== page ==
Then it was like something from an old Western movie. One sly look in the wrong direction and we were in full-on combat. I’m talking daggers plunging, shields blocking, divinity challenging. This was a good fight and one I was somehow propelling? The action moved quickly, players acted purposefully, and I even used the DM screen to answer a question about blindness! I wish I had pictures for my mom.

When the first dog falls victim, every thing comes to an abrupt halt.

“What?” I ask. “Aren’t we having fun?”

“We killed a dog,” Scott says. “You okay with that?”

I hadn’t thought about it until now and admittedly, I do feel a bit remorseful. But then I remember I can control the story.

“Congratulations! You have unleashed this dog from it’s violent past. It reincarnates into a Golden Retriever and runs off to his forever home.”

Cheers erupt from around the table.

More cheering ensues when they take down Don Tijuana. The remaining Devil Dogs are another story. We only had 15 minutes left and I wasn’t about to leave unfinished. Dogs needed adopting! If we were going to finish this fight, they needed help.

The Shadow Dog who had monitored the action up to this point enters the ring.

“Avenge me…” he whispers, and kills one of the bloodied Devil Hounds.

“WHAT THE HELL is going on?” Turducken shouts.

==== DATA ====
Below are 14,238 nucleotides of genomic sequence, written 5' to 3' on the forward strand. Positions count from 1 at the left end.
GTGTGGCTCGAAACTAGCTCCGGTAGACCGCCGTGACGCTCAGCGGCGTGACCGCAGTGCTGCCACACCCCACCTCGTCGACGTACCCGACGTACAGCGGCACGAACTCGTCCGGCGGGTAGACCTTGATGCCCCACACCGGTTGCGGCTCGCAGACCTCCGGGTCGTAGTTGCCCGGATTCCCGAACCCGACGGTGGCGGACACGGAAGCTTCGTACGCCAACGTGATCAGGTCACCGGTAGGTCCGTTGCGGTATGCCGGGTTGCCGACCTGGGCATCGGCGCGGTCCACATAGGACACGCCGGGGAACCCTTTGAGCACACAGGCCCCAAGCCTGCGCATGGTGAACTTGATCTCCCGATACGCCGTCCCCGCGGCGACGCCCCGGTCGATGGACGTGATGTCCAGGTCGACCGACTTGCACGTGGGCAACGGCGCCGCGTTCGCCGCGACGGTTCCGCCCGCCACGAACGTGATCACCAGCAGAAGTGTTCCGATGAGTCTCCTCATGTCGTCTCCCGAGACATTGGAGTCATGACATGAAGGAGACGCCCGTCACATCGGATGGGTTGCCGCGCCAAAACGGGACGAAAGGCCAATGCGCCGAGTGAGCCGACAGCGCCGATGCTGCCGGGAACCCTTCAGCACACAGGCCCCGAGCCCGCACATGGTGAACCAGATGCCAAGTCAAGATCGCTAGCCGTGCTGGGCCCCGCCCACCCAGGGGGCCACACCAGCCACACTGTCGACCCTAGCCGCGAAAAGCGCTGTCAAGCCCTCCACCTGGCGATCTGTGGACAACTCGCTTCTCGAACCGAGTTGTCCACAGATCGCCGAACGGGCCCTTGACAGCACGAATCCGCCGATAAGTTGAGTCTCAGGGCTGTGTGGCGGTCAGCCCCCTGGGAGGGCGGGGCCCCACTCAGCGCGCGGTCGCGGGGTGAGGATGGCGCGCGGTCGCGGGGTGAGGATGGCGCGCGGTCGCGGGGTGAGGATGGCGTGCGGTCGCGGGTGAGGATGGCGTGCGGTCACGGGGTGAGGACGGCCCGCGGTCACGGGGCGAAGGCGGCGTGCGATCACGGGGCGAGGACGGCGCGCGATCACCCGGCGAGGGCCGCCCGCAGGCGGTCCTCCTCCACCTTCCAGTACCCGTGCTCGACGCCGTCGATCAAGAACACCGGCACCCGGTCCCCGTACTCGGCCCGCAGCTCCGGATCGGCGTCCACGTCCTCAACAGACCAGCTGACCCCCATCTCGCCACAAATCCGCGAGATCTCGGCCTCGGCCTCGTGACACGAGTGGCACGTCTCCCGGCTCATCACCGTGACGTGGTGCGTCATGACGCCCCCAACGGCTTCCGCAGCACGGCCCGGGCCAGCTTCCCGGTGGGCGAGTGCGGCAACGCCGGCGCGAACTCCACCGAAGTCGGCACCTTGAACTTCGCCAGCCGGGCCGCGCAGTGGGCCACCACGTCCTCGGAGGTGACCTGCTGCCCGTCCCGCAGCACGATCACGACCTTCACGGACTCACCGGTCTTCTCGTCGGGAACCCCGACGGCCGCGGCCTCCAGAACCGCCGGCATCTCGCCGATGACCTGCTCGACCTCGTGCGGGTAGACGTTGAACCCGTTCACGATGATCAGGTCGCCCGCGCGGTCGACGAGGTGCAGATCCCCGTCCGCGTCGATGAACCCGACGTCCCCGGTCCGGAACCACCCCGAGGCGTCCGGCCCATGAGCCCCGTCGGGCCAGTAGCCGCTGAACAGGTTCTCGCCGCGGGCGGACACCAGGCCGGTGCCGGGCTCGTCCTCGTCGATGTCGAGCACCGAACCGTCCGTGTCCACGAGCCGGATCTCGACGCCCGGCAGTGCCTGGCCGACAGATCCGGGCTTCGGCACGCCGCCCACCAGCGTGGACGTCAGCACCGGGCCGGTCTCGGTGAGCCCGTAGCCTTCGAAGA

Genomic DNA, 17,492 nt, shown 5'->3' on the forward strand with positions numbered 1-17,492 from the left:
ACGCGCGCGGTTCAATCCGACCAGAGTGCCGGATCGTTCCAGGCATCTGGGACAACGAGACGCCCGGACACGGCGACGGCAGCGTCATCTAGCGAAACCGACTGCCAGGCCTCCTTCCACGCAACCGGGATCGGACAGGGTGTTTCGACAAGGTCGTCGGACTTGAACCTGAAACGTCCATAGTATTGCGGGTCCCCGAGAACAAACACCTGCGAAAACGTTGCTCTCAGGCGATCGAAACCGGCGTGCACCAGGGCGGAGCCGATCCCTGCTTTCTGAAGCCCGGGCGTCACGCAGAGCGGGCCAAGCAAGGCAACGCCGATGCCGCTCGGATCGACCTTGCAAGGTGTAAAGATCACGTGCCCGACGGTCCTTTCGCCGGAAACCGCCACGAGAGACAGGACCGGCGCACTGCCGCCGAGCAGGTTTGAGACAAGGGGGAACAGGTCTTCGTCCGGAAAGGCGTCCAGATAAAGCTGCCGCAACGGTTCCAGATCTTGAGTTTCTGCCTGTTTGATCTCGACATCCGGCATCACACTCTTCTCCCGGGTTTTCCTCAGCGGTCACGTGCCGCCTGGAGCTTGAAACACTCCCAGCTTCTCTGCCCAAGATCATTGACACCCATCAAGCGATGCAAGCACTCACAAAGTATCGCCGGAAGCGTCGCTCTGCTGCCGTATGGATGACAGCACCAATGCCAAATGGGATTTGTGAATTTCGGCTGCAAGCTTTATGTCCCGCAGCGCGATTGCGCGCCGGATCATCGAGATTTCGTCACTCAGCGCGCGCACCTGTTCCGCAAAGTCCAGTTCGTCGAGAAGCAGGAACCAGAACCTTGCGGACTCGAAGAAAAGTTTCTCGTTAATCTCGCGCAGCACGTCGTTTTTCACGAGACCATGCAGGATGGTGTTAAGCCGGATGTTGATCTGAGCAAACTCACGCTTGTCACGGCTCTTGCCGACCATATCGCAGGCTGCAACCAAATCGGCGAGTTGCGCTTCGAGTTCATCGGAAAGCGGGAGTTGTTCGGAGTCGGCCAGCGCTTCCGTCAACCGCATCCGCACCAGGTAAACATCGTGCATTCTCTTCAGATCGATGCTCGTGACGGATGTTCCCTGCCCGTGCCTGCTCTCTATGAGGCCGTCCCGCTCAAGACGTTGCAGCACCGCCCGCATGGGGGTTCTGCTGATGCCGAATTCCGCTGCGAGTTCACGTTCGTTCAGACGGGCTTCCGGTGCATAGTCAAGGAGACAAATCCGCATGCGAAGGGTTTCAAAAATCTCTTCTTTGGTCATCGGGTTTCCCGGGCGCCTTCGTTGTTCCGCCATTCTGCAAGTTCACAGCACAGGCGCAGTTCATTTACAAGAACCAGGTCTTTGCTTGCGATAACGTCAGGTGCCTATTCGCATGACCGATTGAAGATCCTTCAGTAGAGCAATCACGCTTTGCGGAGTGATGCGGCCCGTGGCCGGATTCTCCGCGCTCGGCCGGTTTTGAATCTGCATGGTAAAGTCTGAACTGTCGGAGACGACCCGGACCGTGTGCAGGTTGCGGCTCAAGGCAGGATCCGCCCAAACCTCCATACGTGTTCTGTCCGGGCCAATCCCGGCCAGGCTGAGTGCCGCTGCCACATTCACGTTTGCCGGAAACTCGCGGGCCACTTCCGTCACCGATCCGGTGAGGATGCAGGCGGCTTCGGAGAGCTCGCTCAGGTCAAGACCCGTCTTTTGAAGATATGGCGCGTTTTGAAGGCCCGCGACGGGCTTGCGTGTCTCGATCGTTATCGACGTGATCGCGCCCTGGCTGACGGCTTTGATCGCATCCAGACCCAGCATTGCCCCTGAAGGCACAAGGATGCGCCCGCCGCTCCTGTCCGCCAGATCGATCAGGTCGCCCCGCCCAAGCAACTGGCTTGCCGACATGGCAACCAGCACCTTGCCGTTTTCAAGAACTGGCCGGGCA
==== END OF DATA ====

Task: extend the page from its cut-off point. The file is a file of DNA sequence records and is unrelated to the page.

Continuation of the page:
“Good doggie!” Pila says.

“Devil Dog #3 becomes a beautiful black lab and makes some family very, very happy.”

And it makes everyone happy when the last Devil Dog reincarnates into a Beagle and runs off to find its forever home.

“Paco and Peanut charge out from the disarmed circle and show their gratitude with slobbery kisses!”

“Aww…” Sara says. “Sweet!”

“You loot the coliseum and take all the gold pieces from winnings and ticket sales. You are rich beyond your wildest dreams.”

“Perhaps we’ll use it to rebuild Howl Haven,” Marty suggests.

“You would do that?” I ask.

“After what the people of Charlesburg have gone through,” Scott says, “It’s the least we can do.

Now I really might cry.

As I clean up the remains of lunch and pack up my borrowed minis I am again chock full of emotion. But not relief. Definitely not misery. It’s…euphoria? But how? I’m a horrible Dungeon Master! I don’t even like DM’ing. Do I? I mean, I think that was a good game and my players felt challenged and dare I say:I had fun.But how is that possible if I didn’t even prepare? I guess one could assume I’ve played enough to know what makes a good DM. And a quick read through the Dungeon Master’s Guide provided the tactics. Maybe the old adage is true. Practice does make perfect. Or at least improvements.

I brought the leftover cheesecake to R&D to celebrate my victory DM’ing and immediately learned of my rookie mistake.

“The players are supposed to bring the DM food,” James Wyatt says. “Not the other way around.”

“I guess that’s okay,” I say. “There’s always next time.”

About the Author

Shelly Mazzanoble maintains that she never cried while running the game. What happened when she got back to her desk is another story.